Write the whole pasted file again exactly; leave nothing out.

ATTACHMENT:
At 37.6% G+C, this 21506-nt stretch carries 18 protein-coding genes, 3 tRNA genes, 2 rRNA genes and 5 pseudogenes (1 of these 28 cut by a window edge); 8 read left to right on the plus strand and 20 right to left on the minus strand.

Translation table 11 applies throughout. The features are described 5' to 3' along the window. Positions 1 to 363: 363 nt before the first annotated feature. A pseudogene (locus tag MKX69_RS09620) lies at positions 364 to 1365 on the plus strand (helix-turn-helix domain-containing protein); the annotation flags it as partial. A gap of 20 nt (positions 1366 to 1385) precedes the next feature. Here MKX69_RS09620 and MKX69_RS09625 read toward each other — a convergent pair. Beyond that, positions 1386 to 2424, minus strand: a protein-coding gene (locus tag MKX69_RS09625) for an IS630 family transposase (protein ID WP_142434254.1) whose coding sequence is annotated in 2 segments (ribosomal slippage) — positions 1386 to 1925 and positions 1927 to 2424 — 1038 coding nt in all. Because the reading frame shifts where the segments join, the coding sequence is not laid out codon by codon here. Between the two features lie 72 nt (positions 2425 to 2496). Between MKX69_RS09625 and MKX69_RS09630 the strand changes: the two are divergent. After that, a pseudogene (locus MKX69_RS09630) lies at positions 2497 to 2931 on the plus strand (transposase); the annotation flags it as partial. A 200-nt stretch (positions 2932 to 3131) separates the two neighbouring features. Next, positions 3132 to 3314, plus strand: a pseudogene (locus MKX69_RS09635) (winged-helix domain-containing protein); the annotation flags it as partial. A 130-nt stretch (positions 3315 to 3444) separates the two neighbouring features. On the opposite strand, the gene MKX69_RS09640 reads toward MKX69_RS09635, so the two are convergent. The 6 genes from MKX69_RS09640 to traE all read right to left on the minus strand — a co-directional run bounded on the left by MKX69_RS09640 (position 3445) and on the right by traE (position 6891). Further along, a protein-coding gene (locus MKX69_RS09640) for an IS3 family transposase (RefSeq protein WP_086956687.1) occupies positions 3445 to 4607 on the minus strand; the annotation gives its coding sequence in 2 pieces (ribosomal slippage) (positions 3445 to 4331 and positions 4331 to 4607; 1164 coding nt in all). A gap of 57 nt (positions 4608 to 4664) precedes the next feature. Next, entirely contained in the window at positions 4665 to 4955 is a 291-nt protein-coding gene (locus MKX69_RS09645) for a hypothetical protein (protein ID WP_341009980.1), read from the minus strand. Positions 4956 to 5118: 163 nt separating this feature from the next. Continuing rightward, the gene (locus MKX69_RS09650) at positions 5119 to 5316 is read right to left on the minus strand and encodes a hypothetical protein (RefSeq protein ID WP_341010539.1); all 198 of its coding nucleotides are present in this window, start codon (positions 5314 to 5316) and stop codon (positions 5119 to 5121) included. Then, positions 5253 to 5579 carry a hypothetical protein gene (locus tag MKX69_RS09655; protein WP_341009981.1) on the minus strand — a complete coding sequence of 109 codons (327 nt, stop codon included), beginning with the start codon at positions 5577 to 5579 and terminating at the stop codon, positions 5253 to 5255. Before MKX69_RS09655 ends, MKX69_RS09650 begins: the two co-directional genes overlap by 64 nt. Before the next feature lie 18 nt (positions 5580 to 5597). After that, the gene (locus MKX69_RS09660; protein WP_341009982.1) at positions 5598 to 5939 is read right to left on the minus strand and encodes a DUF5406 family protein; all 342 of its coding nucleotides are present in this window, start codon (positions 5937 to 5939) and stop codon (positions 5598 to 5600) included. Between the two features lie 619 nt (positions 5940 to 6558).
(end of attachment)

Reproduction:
At 37.6% G+C, this 21506-nt stretch carries 18 protein-coding genes, 3 tRNA genes, 2 rRNA genes and 5 pseudogenes (1 of these 28 cut by a window edge); 8 read left to right on the plus strand and 20 right to left on the minus strand.

Translation table 11 applies throughout. The features are described 5' to 3' along the window. Positions 1 to 363: 363 nt before the first annotated feature. A pseudogene (locus tag MKX69_RS09620) lies at positions 364 to 1365 on the plus strand (helix-turn-helix domain-containing protein); the annotation flags it as partial. A gap of 20 nt (positions 1366 to 1385) precedes the next feature. Here MKX69_RS09620 and MKX69_RS09625 read toward each other — a convergent pair. Beyond that, positions 1386 to 2424, minus strand: a protein-coding gene (locus tag MKX69_RS09625) for an IS630 family transposase (protein ID WP_142434254.1) whose coding sequence is annotated in 2 segments (ribosomal slippage) — positions 1386 to 1925 and positions 1927 to 2424 — 1038 coding nt in all. Because the reading frame shifts where the segments join, the coding sequence is not laid out codon by codon here. Between the two features lie 72 nt (positions 2425 to 2496). Between MKX69_RS09625 and MKX69_RS09630 the strand changes: the two are divergent. After that, a pseudogene (locus MKX69_RS09630) lies at positions 2497 to 2931 on the plus strand (transposase); the annotation flags it as partial. A 200-nt stretch (positions 2932 to 3131) separates the two neighbouring features. Next, positions 3132 to 3314, plus strand: a pseudogene (locus MKX69_RS09635) (winged-helix domain-containing protein); the annotation flags it as partial. A 130-nt stretch (positions 3315 to 3444) separates the two neighbouring features. On the opposite strand, the gene MKX69_RS09640 reads toward MKX69_RS09635, so the two are convergent. The 6 genes from MKX69_RS09640 to traE all read right to left on the minus strand — a co-directional run bounded on the left by MKX69_RS09640 (position 3445) and on the right by traE (position 6891). Further along, a protein-coding gene (locus MKX69_RS09640) for an IS3 family transposase (RefSeq protein WP_086956687.1) occupies positions 3445 to 4607 on the minus strand; the annotation gives its coding sequence in 2 pieces (ribosomal slippage) (positions 3445 to 4331 and positions 4331 to 4607; 1164 coding nt in all). A gap of 57 nt (positions 4608 to 4664) precedes the next feature. Next, entirely contained in the window at positions 4665 to 4955 is a 291-nt protein-coding gene (locus MKX69_RS09645) for a hypothetical protein (protein ID WP_341009980.1), read from the minus strand. Positions 4956 to 5118: 163 nt separating this feature from the next. Continuing rightward, the gene (locus MKX69_RS09650) at positions 5119 to 5316 is read right to left on the minus strand and encodes a hypothetical protein (RefSeq protein ID WP_341010539.1); all 198 of its coding nucleotides are present in this window, start codon (positions 5314 to 5316) and stop codon (positions 5119 to 5121) included. Then, positions 5253 to 5579 carry a hypothetical protein gene (locus tag MKX69_RS09655; protein WP_341009981.1) on the minus strand — a complete coding sequence of 109 codons (327 nt, stop codon included), beginning with the start codon at positions 5577 to 5579 and terminating at the stop codon, positions 5253 to 5255. Before MKX69_RS09655 ends, MKX69_RS09650 begins: the two co-directional genes overlap by 64 nt. Before the next feature lie 18 nt (positions 5580 to 5597). After that, the gene (locus MKX69_RS09660; protein WP_341009982.1) at positions 5598 to 5939 is read right to left on the minus strand and encodes a DUF5406 family protein; all 342 of its coding nucleotides are present in this window, start codon (positions 5937 to 5939) and stop codon (positions 5598 to 5600) included. Between the two features lie 619 nt (positions 5940 to 6558).